Although I could convey a moment and capture peak action and even humor in my pictures, I didn’t know how to wade into situations of emotional intimacy. After discussing the problem with Dan Habib, the paper’s photo editor, I knew I had to try something different. I had heard about approaching an assignment as a fly on the wall, and this appealed to the introvert in me, but I made a conscious decision to break out of that mold. For my next long-form project, I resolved to invest in a close relationship with my subject. Once I had tried it, I decided, I would assess the outcome and move forward.
After the slog of commuting and working on a New York summer day, walking outside into the light of the golden hour can be a salve in itself. That fleeting period of time—shortly before the sun sets, or after it rises, when shadows grow longer and everything appears to glow—lends us an opportunity to reconsider the world around us, recast in warm color. To mark the seventieth anniversary of Magnum Photos, The New Yorker asked the storied agency’s photographers, who were in town, last week, for their annual meeting, to capture New York City during the evening golden hour. The physical distance between the resulting photographs, a few of which were taken on days when the weather yielded more blue light than gold, is quietly underscored by the emotional distance in them: in Midtown, a lone white-haired man walks an empty road, bowing toward the sun, while Pride Parade revellers in the West Village seem to welcome the oncoming night. Viewed together, these images offer a portrait of the city in the vanishing light of long summer evenings. “In my mind,” the Magnum photographer Peter van Agtmael told me, “sometimes the shadows the light casts are more interesting than the light itself.”
“On any person who desires such queer prizes,” E. B. White wrote in his classic essay “Here Is New York,” in 1949, “New York will bestow the gift of loneliness.” It remains an essential paradox of the city—that a place with so many people living so close together can also be so isolating. This is one of the phenomena that the photographer Peter Garritano hoped to explore in “Seeking,” a series of portraits of New Yorkers who have posted advertisements in the Strictly Platonic personals section of Craigslist. The world has acclimated to the fact that people might go online to find a mate, but there are fewer formal avenues through which to find friends, perhaps because friendship is not always acknowledged as something that people have to go out in search of. “We already know everyone’s looking for love,” Garritano told me in an e-mail. “I’m more concerned with our social requirements beyond romance.”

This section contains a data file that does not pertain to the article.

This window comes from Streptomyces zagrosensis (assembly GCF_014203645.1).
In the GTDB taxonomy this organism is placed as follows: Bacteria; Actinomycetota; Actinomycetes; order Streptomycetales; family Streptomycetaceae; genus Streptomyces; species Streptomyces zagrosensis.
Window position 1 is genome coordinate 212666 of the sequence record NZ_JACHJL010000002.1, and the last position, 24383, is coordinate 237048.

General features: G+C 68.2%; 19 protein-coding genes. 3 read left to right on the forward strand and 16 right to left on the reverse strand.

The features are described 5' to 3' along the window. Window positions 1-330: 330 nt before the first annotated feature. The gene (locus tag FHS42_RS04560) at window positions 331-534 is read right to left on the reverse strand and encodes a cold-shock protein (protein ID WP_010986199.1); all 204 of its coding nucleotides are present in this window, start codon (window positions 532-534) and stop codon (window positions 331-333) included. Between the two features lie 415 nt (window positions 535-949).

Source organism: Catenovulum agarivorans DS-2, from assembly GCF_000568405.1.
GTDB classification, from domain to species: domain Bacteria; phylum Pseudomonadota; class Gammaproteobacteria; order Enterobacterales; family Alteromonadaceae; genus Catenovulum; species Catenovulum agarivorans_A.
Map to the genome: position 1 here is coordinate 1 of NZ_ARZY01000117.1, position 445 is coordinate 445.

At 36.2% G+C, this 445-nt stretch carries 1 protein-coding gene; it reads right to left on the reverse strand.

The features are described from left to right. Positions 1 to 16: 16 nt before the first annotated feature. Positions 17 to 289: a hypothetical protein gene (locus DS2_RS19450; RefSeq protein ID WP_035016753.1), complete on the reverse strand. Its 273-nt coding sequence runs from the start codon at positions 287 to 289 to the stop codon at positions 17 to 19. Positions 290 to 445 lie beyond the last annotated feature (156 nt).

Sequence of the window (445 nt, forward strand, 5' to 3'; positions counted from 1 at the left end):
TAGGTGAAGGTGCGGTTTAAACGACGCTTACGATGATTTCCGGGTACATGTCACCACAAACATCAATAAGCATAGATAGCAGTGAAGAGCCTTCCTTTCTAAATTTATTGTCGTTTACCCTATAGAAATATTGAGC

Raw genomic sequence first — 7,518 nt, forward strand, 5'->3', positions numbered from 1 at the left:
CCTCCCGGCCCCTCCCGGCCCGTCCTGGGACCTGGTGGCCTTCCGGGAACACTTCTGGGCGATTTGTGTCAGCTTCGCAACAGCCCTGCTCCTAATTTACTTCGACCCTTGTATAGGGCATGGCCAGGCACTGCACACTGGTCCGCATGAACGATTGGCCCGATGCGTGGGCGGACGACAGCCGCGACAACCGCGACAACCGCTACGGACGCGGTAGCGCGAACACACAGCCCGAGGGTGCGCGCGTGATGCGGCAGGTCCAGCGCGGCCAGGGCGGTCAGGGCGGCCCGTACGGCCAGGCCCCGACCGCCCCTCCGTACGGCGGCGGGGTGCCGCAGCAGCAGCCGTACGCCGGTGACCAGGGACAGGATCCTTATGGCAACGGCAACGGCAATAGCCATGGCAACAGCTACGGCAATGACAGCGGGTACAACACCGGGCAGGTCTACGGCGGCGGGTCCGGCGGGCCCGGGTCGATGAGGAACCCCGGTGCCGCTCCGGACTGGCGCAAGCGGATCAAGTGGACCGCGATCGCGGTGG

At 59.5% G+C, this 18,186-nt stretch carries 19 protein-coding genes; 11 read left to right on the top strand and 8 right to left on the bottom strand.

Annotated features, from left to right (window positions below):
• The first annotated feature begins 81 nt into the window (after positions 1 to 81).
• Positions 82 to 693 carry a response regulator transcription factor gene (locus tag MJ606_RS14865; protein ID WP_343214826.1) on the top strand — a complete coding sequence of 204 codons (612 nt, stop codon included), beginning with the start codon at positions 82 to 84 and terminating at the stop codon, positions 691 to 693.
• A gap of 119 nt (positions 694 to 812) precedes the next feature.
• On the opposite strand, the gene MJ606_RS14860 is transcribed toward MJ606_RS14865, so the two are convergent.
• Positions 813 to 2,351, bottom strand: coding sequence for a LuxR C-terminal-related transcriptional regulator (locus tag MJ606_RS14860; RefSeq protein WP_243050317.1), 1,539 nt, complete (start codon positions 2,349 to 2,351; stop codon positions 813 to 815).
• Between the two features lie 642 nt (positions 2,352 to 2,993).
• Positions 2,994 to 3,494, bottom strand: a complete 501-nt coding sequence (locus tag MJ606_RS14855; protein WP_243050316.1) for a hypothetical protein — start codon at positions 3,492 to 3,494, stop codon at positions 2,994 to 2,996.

The book’s 100 photographers range from 13 to 91 with work across genres. “What I love about this is that midcareer and emerging women are highlighted,” Ms. Barrayan said. She met the youngest photographer, 13-year-old Fanta Diop, at the Bronx Documentary Center where she is a member of the Bronx Junior Photo League. She met the oldest, 91-year-old Mildred Harris Jackson, through Karen Taylor, the founder of While We Are Still Here, a historic preservation group devoted to Harlem’s famed Sugar Hill neighborhood, which has been home to many cultural and political luminaries. Armed with a Brownie that was given to her as a Christmas present, she documented her family and neighborhood from her teenage years through her mid-30s.